Shin Bet upset over prisoner release

Defense official to 'Post': They work day and night on catching these guys, and it's all gone in an instant.

diskin 224.88 (photo credit: Ariel Jerozolimski)
diskin 224.88
(photo credit: Ariel Jerozolimski)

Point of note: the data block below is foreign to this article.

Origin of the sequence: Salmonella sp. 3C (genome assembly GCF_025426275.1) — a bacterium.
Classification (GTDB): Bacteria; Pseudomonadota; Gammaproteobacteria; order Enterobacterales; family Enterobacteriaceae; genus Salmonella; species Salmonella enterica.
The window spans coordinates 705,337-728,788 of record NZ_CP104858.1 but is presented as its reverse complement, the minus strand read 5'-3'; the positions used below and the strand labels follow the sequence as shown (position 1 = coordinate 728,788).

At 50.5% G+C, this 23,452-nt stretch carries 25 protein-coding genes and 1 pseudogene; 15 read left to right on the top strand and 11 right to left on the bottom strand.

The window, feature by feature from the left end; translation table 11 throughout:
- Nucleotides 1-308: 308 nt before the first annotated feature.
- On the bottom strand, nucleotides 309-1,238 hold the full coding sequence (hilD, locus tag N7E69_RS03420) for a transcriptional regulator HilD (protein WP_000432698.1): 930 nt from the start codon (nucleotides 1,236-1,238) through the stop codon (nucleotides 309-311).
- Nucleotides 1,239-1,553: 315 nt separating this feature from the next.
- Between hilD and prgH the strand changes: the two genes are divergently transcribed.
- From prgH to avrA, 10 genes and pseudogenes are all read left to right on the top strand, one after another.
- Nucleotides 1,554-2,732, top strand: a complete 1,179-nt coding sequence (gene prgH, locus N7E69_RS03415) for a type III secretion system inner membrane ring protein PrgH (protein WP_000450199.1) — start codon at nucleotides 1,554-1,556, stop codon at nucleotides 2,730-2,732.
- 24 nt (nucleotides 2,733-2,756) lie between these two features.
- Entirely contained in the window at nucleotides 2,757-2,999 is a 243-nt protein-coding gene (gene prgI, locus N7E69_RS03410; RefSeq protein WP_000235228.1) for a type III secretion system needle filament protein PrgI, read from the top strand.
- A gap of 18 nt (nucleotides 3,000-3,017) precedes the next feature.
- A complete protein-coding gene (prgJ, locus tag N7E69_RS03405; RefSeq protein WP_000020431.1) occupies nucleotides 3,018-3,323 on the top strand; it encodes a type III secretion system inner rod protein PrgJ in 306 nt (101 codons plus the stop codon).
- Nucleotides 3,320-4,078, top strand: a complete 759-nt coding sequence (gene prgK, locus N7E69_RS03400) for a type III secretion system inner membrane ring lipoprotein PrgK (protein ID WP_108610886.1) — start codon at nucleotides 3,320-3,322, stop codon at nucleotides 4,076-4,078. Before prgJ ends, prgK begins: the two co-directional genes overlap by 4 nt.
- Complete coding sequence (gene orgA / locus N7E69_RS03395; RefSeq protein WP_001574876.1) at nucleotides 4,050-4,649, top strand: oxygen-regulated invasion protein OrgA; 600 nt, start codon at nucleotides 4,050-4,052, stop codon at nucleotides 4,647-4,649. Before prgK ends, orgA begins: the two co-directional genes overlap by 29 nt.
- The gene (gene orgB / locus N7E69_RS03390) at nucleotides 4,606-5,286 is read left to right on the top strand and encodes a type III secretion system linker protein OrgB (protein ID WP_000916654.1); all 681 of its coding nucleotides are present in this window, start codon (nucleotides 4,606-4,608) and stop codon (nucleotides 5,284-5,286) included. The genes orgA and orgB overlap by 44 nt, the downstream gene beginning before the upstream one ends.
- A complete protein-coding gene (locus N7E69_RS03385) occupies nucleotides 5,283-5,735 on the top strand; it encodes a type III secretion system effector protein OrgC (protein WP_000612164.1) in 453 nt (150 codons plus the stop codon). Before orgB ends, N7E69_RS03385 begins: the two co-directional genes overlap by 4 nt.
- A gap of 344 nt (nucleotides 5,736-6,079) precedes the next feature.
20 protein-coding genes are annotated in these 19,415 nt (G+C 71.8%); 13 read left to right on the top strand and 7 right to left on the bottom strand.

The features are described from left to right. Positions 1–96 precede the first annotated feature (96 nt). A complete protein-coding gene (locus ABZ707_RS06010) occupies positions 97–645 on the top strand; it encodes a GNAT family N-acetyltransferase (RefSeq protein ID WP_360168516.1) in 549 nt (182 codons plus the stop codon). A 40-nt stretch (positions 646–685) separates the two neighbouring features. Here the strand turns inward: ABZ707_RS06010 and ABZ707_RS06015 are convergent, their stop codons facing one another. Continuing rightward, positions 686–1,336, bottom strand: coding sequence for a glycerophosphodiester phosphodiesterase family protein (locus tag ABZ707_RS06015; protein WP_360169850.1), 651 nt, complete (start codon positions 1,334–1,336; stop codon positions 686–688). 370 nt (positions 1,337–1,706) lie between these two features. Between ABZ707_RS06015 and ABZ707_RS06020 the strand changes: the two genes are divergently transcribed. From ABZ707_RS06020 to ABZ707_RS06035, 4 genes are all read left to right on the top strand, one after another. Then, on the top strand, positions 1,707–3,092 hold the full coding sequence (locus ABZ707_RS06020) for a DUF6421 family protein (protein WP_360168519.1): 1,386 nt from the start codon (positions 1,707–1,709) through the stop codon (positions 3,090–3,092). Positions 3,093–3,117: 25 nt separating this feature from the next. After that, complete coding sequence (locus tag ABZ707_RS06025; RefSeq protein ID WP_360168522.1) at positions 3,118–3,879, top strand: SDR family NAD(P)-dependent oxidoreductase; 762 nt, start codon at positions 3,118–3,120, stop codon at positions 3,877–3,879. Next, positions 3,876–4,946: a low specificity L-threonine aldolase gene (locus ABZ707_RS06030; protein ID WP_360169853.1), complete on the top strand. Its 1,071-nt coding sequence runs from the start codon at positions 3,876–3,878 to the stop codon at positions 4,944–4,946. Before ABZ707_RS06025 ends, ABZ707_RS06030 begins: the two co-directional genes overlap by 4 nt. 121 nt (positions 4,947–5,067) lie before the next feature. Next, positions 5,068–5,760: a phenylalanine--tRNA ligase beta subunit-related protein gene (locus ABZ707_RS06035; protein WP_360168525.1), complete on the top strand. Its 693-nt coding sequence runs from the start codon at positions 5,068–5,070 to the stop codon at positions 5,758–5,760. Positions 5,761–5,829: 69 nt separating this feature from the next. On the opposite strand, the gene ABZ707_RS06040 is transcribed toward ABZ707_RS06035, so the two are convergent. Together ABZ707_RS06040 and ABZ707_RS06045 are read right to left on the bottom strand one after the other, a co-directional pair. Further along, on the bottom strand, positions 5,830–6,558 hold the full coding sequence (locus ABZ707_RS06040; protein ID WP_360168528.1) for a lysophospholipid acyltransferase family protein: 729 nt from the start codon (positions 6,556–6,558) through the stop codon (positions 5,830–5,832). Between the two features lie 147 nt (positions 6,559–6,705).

The government's decision to release some 200 security prisoners - mainly from Fatah and including two with "blood on their hands" - to help Palestinian Authority President Mahmoud Abbas is opposed by the Shin Bet (Israel Security Agency), a senior defense official told The Jerusalem Post on Sunday. News of the impending release was received negatively among Shin Bet handlers and agents, the source said. "You have to hear the responses inside the Shin Bet to the release. They work day and night to capture and neutralize terrorists, and all of it is gone in an instant," he said. About 40 percent of security prisoners are released before completing their sentences, the defense source said. "People in the Shin Bet end up asking, 'Why do we capture these people? Where did all my work go? Where is the deterrence?'" He added that similar responses were heard in the corridors of judicial departments within the security forces. "A terrorist who plants an explosive device gets 10 years in prison but will end up being released after three or four years. This hurts the motivation in the Shin Bet," he said. The same source said he was sure that the government chose to go ahead with the prisoner release deal with Hizbullah in July because the chances of a similar deal with Hamas to free kidnapped soldier Gilad Schalit were very low. "The government realized it could not do a southern hostage deal, so it went with the northern hostage deal to reduce public pressure on it. The government knew that they [Eldad Regev and Ehud Goldwasser] were no longer alive. They figured that [child-killer Samir] Kuntar had been in prison for many years, and went for the deal. "Hamas is demanding 450 heavyweight prisoners who took part in recent terrorist attacks. The memories of the victims' families are still very raw. I don't believe the government can go ahead with this," the defense official said. The government's attempt to help Fatah with the new prisoner release was unlikely to succeed, Brig.-Gen. (res.) Shalom Harari, a senior research scholar with the Institute for Counter-Terrorism at the Interdisciplinary Center in Herzliya, said on Sunday. Harari, who was as a senior adviser on Palestinian affairs to the Defense Ministry for 20 years, said Fatah was in an extremely vulnerable state, and that the proposed prisoner release would likely be "forgotten after two days." Fatah's responses to previous prisoner releases were not encouraging, he said. "On the morning after the release, we heard Fatah blaming Israel. Whatever happens, they will blame Israel and fault everyone except for themselves," Harari said. "The aim of the release is also to show the Americans and Europeans that we are open-minded, and that we are helping out the side that we are supposed to be helping," he added. Around 20% of security prisoners engage in terrorism after being released, Harari said. "In the short term, this is not a risk - the Aksa Martyrs Brigades have been neutralized by the PA for the time being," he said, adding that Fatah might return to terrorism in the future. "But what many in Israel do not realize is that while these terrorists may not go back to fighting, many will go back to indoctrinating others into terrorism, and creating a terror-supporting environment," he added. "Some will recruit on campuses, others will become so-called 'journalists,' while others will be integrated into institutions or sent abroad. These jobs are meant to compensate them for the alleged suffering they underwent in prisons in Israel." Brig.-Gen. (res.) Shlomo Brom of Tel Aviv University's Institute for National Security Studies said the security risk from such a release was "very low." Brom, a former head of the Strategic Planning Division in the General Staff's Planning Branch, said the main obstacle to releases were the emotions experienced by victims' families by the release of terrorists with "blood on their hands." "The families' lobby seeks revenge, and opposes the releases," Brom said.